I first heard Hassaan Mackey when his label, Mello Music Group, offered his debut album “Soul For Sale” as a free download in July in order to build up interest for this album. The album originally came out in 2007 as part of the Rawkus 50, 50 up-and-coming artists that Rawkus felt were important enough to support. It took a while, but “Soul For Sale” grew on me. Mackey’s street/backpacker style was a nice change of pace, with lyrics that talked about the gritty side of life without getting boastful or gangster. He came off as real rapper making real hip-hop. When “Daily Bread” came out I plopped down my $7.99 for the digital album, proving the wisdom of MMG’s marketing plan.
RapReviews readers should be familiar Mackey’s partner in crime on this release, Detroit producer Apollo Brown. I enjoyed his remix album “The Reset,” Pete T. was feeling his production as one-third of The Left, and fellow reviewer Mike Baber gave his instrumental album “Clouds” a stellar 9 out of 10. Brown is the new school of the old school, a producer who works with dusty breaks and samples without sounding like a retroist. His production style is a nice compliment to Mackey’s rapping style. Both artists are old-school leaning yet forward-looking, the new breed of the underground.
It’s a combination that works. Exhibit A: “Volume,” which flips Percy Sledge’s “When A Man Loves A Woman.” Brown flips that sample until it is nothing but organ stabs and fat drums. Mackey spits with a slow ferocity, sounding like a more intense and focused Mos Def.
The formula is repeated throughout the thirteen songs on this album. Apollo chops up a soul sample, layers it over fat drums, and Mackey spits intense tales of the struggle, loss, and drama of life in the hood. Mackey rarely strays from his controlled, level flow, dropping dead serious rhymes as only a New Yorker can. Track after track is Mackey spitting somber rhymes over somber beats On “Something,” he raps about his fallen friends and relatives. “Dollar Bill Hill” is about chasing paper. He calls out lames on “Weak Won’t Do.” He shares tales of the pitfalls of the drug game with Sean Born on “The Trenches.” One of the best songs is “Mackey’s Lament,” where he raps:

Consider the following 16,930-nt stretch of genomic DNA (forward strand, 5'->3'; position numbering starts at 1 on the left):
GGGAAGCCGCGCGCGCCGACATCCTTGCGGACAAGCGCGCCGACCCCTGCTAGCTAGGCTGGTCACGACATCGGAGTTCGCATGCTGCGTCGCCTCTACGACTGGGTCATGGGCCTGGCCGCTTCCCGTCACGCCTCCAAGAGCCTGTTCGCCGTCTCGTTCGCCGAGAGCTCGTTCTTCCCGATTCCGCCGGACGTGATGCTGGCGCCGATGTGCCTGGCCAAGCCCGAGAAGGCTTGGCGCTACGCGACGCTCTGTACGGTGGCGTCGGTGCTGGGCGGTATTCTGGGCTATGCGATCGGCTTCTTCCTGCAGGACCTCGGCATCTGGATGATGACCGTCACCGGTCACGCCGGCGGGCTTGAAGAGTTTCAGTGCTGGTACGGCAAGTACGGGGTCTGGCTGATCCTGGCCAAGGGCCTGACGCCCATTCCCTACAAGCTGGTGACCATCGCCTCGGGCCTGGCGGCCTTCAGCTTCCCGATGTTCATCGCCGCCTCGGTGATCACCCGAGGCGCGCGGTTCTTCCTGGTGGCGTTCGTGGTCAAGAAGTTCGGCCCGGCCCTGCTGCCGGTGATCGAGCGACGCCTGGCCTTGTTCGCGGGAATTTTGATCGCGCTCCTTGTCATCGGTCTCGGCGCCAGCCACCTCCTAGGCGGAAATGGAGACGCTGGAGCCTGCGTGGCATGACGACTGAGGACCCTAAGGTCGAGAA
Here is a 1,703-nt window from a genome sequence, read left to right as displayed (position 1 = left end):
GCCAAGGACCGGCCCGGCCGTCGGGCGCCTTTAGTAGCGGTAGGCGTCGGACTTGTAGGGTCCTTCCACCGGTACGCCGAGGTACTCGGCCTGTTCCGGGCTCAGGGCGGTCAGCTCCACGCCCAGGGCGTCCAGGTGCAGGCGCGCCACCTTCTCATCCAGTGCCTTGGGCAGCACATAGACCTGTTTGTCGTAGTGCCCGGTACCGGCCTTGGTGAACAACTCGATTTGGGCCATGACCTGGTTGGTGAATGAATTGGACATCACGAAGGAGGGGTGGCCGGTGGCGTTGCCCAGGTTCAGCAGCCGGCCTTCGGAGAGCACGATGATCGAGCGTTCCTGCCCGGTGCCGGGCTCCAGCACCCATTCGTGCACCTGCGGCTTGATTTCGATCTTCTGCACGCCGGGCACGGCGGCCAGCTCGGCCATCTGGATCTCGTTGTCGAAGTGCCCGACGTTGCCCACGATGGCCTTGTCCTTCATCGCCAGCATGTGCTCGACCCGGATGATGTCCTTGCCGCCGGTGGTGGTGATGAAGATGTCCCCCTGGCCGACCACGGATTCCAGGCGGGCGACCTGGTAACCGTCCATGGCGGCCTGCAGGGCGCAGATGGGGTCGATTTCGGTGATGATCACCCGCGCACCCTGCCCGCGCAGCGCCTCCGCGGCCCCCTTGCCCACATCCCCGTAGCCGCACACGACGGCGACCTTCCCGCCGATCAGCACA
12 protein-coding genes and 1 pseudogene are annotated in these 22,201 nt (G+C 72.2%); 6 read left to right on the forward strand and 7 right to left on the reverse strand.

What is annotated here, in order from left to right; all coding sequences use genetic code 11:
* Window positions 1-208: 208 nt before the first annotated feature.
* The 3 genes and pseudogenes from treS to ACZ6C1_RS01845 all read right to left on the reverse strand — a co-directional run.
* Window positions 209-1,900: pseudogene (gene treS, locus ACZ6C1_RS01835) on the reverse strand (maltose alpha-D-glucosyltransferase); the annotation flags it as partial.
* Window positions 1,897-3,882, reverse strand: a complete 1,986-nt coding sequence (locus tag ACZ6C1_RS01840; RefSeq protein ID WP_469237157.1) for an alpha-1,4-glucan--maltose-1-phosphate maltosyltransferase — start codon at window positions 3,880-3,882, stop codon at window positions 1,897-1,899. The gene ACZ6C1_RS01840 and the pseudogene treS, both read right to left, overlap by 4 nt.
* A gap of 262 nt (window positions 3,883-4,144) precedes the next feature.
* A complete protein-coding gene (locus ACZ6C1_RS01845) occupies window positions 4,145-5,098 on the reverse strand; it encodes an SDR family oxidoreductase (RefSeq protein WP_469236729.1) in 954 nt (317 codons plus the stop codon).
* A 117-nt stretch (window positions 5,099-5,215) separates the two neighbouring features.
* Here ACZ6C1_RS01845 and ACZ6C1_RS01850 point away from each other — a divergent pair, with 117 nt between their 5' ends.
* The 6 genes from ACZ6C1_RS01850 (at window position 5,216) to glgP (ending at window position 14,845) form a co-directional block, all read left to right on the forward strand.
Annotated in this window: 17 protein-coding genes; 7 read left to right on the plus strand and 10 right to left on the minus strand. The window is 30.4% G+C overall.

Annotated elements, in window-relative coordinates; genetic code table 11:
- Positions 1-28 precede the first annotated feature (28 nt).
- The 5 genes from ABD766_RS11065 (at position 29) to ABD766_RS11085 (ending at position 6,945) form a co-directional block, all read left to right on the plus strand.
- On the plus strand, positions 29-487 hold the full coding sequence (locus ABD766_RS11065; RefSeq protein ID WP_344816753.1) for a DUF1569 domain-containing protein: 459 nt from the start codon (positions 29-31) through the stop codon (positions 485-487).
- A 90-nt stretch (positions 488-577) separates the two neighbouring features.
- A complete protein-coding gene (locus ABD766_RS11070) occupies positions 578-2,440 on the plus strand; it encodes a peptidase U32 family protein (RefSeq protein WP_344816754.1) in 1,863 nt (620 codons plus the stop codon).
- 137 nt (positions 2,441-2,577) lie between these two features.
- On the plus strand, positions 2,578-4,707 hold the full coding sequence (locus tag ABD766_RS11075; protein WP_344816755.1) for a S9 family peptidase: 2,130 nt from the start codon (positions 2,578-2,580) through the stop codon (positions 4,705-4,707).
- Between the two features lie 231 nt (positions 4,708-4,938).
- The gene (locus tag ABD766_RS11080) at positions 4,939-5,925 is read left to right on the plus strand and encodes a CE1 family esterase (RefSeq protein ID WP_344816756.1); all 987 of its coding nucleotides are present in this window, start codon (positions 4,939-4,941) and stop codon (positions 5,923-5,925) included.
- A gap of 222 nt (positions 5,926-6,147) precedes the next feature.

“Been at this for a whole damn hour
Trying to find a way to get the money and the power
Everybody I know got weed and got powder
But I ain’t got either
I got a lot of demons
Room down the hall where every single dream lived
Turned into a wall where I couldn’t reach it all
Boxes of alcohol leaned up against the wall
You pray to them like gods”
Mackey and Brown have a good sound going, but it gets repetitive over the course of the album. Neither deviates from what they do best, and the tracks begin to feel interchangeable after a while. Another sad-sounding mid-tempo beat built around a soul sample, another verse about life on the streets delivered as seriously as a heart attack. The end result is that, as much as I liked a lot of the songs on this album, I was less enthusiastic about the album as a whole. I’m not upset that I invested eight of my hard-earned dollars on this, but I can’t help but feel a little disappointed that it is merely very good instead of great. Despite my disappointment, I still recommend this album. The worst that can be said of it is that it is too much of a good thing, and it fits firmly in the tradition of real hip-hop that Mello Music Group has been holding down for the past few years. “Daily Bread” may not be as great as the sum of its parts, but its definitely worth paying attention to.